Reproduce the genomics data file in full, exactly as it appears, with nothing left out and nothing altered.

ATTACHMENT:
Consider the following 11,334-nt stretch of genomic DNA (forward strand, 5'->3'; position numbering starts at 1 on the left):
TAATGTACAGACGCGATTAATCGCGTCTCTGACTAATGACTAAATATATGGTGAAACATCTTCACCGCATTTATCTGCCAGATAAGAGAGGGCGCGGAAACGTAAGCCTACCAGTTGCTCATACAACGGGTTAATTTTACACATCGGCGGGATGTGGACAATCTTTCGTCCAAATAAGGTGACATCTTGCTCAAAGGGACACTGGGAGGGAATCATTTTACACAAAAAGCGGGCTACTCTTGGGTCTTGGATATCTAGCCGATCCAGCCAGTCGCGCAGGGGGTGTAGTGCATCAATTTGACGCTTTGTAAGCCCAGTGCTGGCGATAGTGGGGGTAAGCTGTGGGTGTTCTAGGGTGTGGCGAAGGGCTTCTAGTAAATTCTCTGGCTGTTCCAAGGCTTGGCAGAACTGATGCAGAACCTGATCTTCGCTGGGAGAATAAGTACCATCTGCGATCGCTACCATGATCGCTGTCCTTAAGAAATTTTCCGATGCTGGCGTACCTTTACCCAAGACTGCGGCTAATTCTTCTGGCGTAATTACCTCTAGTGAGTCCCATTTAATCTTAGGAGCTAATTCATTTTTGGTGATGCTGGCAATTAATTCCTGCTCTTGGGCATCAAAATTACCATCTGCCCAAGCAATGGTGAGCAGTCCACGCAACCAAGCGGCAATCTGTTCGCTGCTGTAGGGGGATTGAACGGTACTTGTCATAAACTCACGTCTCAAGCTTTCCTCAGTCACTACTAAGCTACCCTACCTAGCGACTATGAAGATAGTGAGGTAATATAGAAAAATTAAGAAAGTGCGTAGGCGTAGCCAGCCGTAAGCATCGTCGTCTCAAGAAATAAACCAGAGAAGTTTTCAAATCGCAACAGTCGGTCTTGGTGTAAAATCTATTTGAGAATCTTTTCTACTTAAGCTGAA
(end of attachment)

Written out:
Consider the following 11,334-nt stretch of genomic DNA (forward strand, 5'->3'; position numbering starts at 1 on the left):
TAATGTACAGACGCGATTAATCGCGTCTCTGACTAATGACTAAATATATGGTGAAACATCTTCACCGCATTTATCTGCCAGATAAGAGAGGGCGCGGAAACGTAAGCCTACCAGTTGCTCATACAACGGGTTAATTTTACACATCGGCGGGATGTGGACAATCTTTCGTCCAAATAAGGTGACATCTTGCTCAAAGGGACACTGGGAGGGAATCATTTTACACAAAAAGCGGGCTACTCTTGGGTCTTGGATATCTAGCCGATCCAGCCAGTCGCGCAGGGGGTGTAGTGCATCAATTTGACGCTTTGTAAGCCCAGTGCTGGCGATAGTGGGGGTAAGCTGTGGGTGTTCTAGGGTGTGGCGAAGGGCTTCTAGTAAATTCTCTGGCTGTTCCAAGGCTTGGCAGAACTGATGCAGAACCTGATCTTCGCTGGGAGAATAAGTACCATCTGCGATCGCTACCATGATCGCTGTCCTTAAGAAATTTTCCGATGCTGGCGTACCTTTACCCAAGACTGCGGCTAATTCTTCTGGCGTAATTACCTCTAGTGAGTCCCATTTAATCTTAGGAGCTAATTCATTTTTGGTGATGCTGGCAATTAATTCCTGCTCTTGGGCATCAAAATTACCATCTGCCCAAGCAATGGTGAGCAGTCCACGCAACCAAGCGGCAATCTGTTCGCTGCTGTAGGGGGATTGAACGGTACTTGTCATAAACTCACGTCTCAAGCTTTCCTCAGTCACTACTAAGCTACCCTACCTAGCGACTATGAAGATAGTGAGGTAATATAGAAAAATTAAGAAAGTGCGTAGGCGTAGCCAGCCGTAAGCATCGTCGTCTCAAGAAATAAACCAGAGAAGTTTTCAAATCGCAACAGTCGGTCTTGGTGTAAAATCTATTTGAGAATCTTTTCTACTTAAGCTGAA